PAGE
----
Wetting and Roughness: Part 1

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Wetting and Roughness: Part 1

Authors: David Quere

Annu. Rev. Mater. Res. 2008. 38:71–99

Soft matter keywords

microtextures, superhydrophobicity, wicking, slip

By Alex Epstein

Abstract from the original paper

We discuss in this review how the roughness of a solid impacts its wettability. We see in particular that both the apparent contact angle and the contact angle hysteresis can be dramatically affected by the presence of roughness. Owing to the development of refined methods for setting very well-controlled micro- or nanotextures on a solid, these effects are being exploited to induce novel wetting properties, such as spontaneous filmification, superhydrophobicity, superoleophobicity, and interfacial slip, that could not be achieved without roughness.

In Part 1, we look at the introductory chapter and consider the sections Microtextured Solids and Hemiwicking 

Soft matters

Brief Intro

One of the authors of our course text, David Quere, authored this lovely review paper, which focuses on how the roughness of a solid affects its wettability. Controlling wettabilty of a solid surface is of great interest in many engineering contexts. The extremes, complete wetting and complete drying, are particularly desirable. Windshields should have a uniform film to maintain the glass transparency, and to remove dust particles as in flows under gravity or air flow. Surfaces that must have no liquid contamination should force drops to be spherical and virtually without contact, so that they roll off.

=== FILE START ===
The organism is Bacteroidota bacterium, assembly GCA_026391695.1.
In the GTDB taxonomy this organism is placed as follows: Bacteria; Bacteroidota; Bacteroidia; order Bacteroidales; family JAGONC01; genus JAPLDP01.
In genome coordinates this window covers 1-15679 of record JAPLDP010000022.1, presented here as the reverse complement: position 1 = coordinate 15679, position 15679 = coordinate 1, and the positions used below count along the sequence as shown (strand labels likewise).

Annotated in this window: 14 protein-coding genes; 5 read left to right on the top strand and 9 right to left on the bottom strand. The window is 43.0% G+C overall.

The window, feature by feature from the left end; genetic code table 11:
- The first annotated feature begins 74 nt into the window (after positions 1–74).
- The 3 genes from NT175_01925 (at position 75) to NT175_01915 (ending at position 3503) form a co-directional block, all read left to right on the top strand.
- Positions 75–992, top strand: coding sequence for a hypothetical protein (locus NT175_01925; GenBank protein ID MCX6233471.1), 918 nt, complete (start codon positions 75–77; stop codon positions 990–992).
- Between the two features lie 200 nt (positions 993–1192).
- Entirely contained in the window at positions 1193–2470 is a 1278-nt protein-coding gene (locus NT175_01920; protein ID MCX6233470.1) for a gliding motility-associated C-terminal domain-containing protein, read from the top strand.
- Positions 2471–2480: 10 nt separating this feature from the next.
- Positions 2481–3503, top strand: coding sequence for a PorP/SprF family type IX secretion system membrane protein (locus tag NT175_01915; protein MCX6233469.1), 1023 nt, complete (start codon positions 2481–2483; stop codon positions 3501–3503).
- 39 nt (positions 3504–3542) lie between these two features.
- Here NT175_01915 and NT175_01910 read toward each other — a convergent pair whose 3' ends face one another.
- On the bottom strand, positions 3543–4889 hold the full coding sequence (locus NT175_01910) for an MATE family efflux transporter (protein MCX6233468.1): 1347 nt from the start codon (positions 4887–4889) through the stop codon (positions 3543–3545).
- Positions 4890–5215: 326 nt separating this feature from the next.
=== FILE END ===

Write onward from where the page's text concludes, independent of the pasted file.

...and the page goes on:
In the classical case of flat and chemically homogeneous solids explored by Young and Laplace, the relationship between the three interfacial surface tensions (equivalent to surface energies) determines the wetting condition. As Marangoni explained, a film extends from a liquid reservoir on a wetting solid, replacing <math>\gamma_{SA}</math> by <math>(\gamma_{SL} + \gamma_{LA})</math> if the spreading coefficient

<math>S = \gamma_{SA} - \gamma_{SL} - \gamma_{LA}</math> > 0.

For S> 0 a drop spreads, while oppositely it coalesces into a spherical cap. Now, the chemical (or Young-Dupre) contact angle on a homogeneous flat surface is defined by our favorite equation:

<math>\gamma_{SA} = \gamma_{SL} + \gamma_{LA}cos\theta</math>
Fig. 1

The contact angle is fixed by the chemical nature of the three phases if the solid surface is flat. If the solid is rough, the rules of the game change.

To digress briefly, we can also define a drying parameter

<math>D = \gamma_{SL} - \gamma_{SA}  -\gamma_{LA}</math>

If D > 0 the contact line will be withdrawn by surface forces until a film of air comes between the solid and the liquid. In other words, complete drying of the surface occurs. Interestingly this happens if water on freshly cleaned glass (high <math>\gamma_{SA}</math> has an air bubble at the water-glass interface. And in the Leidenfront effect, D goes to zero. This effect is when a liquid is placed on a solid surface whose temperature greatly exceeds the liquid's boiling point, and the liquid rests on a film of its own vapor, therefore not contacting the solid. However D is never greater than 0 for any liquid on any flat solid, i.e., complete drying of a liquid resting on a flat solid is not possible. The emphasis is on "flat" because superhydrophobic rough surfaces enable complete drying (dewetting).